Go raibh maith agat Catherine, Tá sé de phribhléid agam a bheith in éineacht libh tráthnóna inniu chun traidisiún Mheiriceá Lá an Altaithe a cheiliúradh.
Tar éis trí bliana, is féidir linn teacht le chéile arís le buíochas agus machnamh a dhéanamh ar an méid atá bainte amach againn agus muid ag tnúth leis an mbliain atá romhainn.
It is a genuine pleasure for me to join with you today and to have the opportunity, in person, to wish you all a happy and healthy Thanksgiving.
I would like to extend my thanks, in particular, to your President, Catherine Duffy, and CEO, Mark Redmond, for inviting me this afternoon, and for the kind words about the work of government and the public service during the pandemic.
I would like to take the opportunity to acknowledge also the work undertaken by Chamber members, many of whom were at the very forefront in tackling the pandemic; producing unprecedented quantities of vaccines, treatments, and medical equipment. Many of the members of AmCham are the architects of the miracle of modern science and medicine that saved countless lives through the course of the pandemic.
I also want to put on record how much the government values the relationship we have with AmCham and the respect we have for the important advocacy work you do on behalf of your members. I can assure you our door will always be open for engagement with AmCham.
I would also like to extend my congratulations to this year’s Cairdeas award winners - Pieta House, Cork Simon Community, and Cliona’s Foundation, who all do inspiring work in their communities, and deserve our deepest appreciation for their outstanding contribution.
Ireland and the United States enjoy a very special bond based on shared democratic values and close political, cultural and economic ties.
This unique relationship must never be taken for granted, and I want to thank the Chamber for the role they play in fostering and nurturing our connections with the United States.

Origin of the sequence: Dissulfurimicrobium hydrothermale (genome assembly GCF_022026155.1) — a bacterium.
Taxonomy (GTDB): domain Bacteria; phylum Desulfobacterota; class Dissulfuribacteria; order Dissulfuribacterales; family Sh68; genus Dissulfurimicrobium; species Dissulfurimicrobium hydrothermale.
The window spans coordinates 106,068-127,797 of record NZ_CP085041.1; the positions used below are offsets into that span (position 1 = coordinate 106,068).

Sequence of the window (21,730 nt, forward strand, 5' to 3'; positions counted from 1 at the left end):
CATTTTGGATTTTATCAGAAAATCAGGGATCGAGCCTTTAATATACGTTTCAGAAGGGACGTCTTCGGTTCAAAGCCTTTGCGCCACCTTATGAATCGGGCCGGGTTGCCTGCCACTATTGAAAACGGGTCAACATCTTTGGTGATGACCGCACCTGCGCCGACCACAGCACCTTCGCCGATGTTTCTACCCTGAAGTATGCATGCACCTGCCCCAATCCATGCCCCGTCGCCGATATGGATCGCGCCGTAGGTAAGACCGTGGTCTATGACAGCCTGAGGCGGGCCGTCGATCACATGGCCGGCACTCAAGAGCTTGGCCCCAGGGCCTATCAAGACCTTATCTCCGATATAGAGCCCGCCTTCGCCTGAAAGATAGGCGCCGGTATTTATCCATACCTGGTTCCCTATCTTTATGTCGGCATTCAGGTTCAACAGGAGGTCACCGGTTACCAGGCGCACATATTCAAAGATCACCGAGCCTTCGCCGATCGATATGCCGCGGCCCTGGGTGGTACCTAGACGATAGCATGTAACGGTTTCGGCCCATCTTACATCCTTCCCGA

Next year will mark the 25th anniversary of the Good Friday Agreement. This important milestone serves as a reminder to us all that the future of this island must be based on cooperation and mutual understanding amongst all communities and traditions.
Of course, the United States played a pivotal role in making the historic Good Friday Agreement possible, and the Irish government and the Irish people will be forever grateful for that vital contribution which underpins the peace we enjoy on the island today.
I would like to thank Ambassador Cronin for the extraordinary energy, passion and enthusiasm you bring to the role. It feels like you have been here a lot longer than you actually have! With your Irish roots and your journey through life, you are in so many ways an embodiment of the Irish American story.
The Ireland of today is unrecognisable from the country of just a few decades ago. We are now a prosperous country with a standard of living that ranks among the best in the world.
The 1950s and 60s brought major change in Irish industrial and economic policy. Recognising the importance of free trade to the prosperity of our country, visionaries such as Seán Lemass and T.K. Whitaker, set about opening up Ireland’s economy to the world.
All along the way, US companies have played an enormous role bringing jobs investment and development to all parts of the country.
Of course, when we speak of Foreign Direct Investment, it can sound quite technical and I think it’s always good to remind ourselves what it means for people and communities across Ireland.
It means jobs, secure incomes and livelihoods for so many individuals and families in our country, it means investment in communities, and it means more opportunity for our indigenous Irish businesses in that wider ecosystem.
I would like to acknowledge and pay tribute to the critical contribution the members of the Chamber have made, and continue to make, in supporting the vibrancy and success of our economy.
Thanks to your hard work, and the hard work of all businesses across Ireland, supported by Government, we avoided a prolonged decline in economic activity from the pandemic, and saw our economy rebound quickly as conditions allowed.
I want to recognise the survey undertaken by the Chamber and the positive results contained in it. 94% of respondents have said that their corporate headquarters have a positive view of Ireland and more importantly 61% have said that they expect the number of employees in the Irish operations to increase in the next 12 months.